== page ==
LKP launches party to exploit election rules
The Future Korea Party held its launch ceremony and named Rep. Han Sun-kyo, a four-term lawmaker who recently left the LKP for the satellite party project, as its new chairman. Reps. Kim Sung-chan and Cho Hoon-hyun, who also left the LKP to join the new party, were named as members of the Supreme Council. The three lawmakers said they won’t run in the April general elections.
“The three leaders will prepare for the nomination process to create a list of proportional representative candidates,” said a party official.
LKP Chairman Hwang Kyo-ahn attended the launch ceremony of the satellite party. “The Future Korea Party is the advance guard of the liberal democratic forces that are faithful to the grand cause to stop the Moon Jae-in administration,” he said. “The Future Korea Party is a legitimate countermeasure against the unlawful revision of the election system in violation of constitutional governance.”
After the ruling Democratic Party (DP) and its legislative allies rammed through an election law revision bill last year, introducing a new calculation method for proportional representation, the LKP, which vehemently opposed the reform, proclaimed it would create a separate satellite party to exploit the new rules.
The Future Korea Party was an outcome of that strategy. While the LKP will only make nominations for the constituencies, the Future Korea Party will only nominate candidates for proportional representations in order to maximize the number of seats they will win together.
“Because they already declared that they won’t play a fair game, we must use all possible means to save this country,” Hwang said. “We must win the general election and change the election law again.” Chairman Han of the new party said he wants to redefine the image of the conservatives. “Parties in Europe are led by politicians in their 30s and 40s,” he said. “We will recruit young, talented professionals and let them work in the legislature without the burden of taking care of constituencies.”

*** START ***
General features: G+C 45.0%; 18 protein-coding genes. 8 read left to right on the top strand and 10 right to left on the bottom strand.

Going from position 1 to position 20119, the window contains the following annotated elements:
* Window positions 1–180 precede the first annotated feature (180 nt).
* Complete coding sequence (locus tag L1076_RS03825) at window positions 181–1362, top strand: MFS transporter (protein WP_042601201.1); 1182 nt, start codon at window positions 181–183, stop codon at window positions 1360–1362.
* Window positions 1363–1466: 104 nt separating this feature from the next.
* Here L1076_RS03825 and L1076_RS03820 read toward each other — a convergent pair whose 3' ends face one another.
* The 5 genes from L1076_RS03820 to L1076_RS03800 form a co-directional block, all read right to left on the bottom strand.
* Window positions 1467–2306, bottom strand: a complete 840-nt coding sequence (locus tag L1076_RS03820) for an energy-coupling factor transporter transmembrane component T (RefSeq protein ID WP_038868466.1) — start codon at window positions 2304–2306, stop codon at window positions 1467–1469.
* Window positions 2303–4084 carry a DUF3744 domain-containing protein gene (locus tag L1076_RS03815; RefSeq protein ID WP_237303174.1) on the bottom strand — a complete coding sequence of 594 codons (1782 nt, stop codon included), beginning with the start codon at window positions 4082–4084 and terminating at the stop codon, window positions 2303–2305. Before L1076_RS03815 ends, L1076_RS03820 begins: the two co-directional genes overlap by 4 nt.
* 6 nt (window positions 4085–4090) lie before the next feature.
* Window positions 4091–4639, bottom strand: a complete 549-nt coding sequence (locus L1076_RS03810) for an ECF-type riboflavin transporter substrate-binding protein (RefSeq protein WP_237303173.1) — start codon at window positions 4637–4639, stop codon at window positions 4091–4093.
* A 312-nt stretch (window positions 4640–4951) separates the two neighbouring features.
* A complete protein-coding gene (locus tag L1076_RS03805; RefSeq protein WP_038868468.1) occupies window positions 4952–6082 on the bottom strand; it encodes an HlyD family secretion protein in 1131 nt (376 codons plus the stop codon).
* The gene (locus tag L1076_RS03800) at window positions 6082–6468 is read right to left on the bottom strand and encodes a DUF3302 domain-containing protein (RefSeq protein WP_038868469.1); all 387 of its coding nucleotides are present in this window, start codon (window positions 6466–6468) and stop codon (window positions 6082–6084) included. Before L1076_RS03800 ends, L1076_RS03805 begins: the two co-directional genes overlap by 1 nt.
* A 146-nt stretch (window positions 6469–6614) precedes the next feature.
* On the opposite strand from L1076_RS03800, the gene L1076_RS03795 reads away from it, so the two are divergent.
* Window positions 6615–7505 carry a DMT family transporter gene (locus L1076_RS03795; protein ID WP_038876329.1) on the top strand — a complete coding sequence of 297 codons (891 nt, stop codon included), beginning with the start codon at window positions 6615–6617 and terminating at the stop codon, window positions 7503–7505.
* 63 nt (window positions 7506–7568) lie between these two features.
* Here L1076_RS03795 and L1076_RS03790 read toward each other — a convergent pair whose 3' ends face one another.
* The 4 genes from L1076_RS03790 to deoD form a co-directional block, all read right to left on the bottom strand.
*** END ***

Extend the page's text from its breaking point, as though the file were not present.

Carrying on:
The party said it will recruit at least five lawmakers among the LKP representatives who are not seeking reelection by Feb. 13. By March 27, the deadline of the candidate registration for the general election, more lawmakers from the LKP will change their party affiliations to the Future Korea Party to give it the status of a negotiation group.
If the new party has more than 20 lawmakers based on the plan, the Future Korea Party will be the second largest political party that is fielding proportional candidates after the DP. It, therefore, will be able to be ranked second on the ballot for the proportional representation election, high enough to attract the voters’ attentions. The new party, if it has at least five lawmakers, will also receive a state subsidy when the quarterly payment is distributed later this month.
The DP strongly criticized the launch of the LKP’s satellite party. “I am extremely devastated to see this political reality,” said Rep. Lee In-young, floor leader of the DP.
Lee said now is not the time to spend energy on the election because of the worsening outbreak of the coronavirus. “No political mission is above the people’s safety,” he said. “The LKP is only concentrating its energy to criticize the government.”
Other DP leaders said the Future Korea Party is an embarrassment. “This is a fake party,” said Rep. Park Kwang-on. “The people won’t forgive them.”
The Justice Party urged the National Election Commission to reject the Future Korea Party’s registration.
BY SER MYO-JA [firstname.lastname@example.org]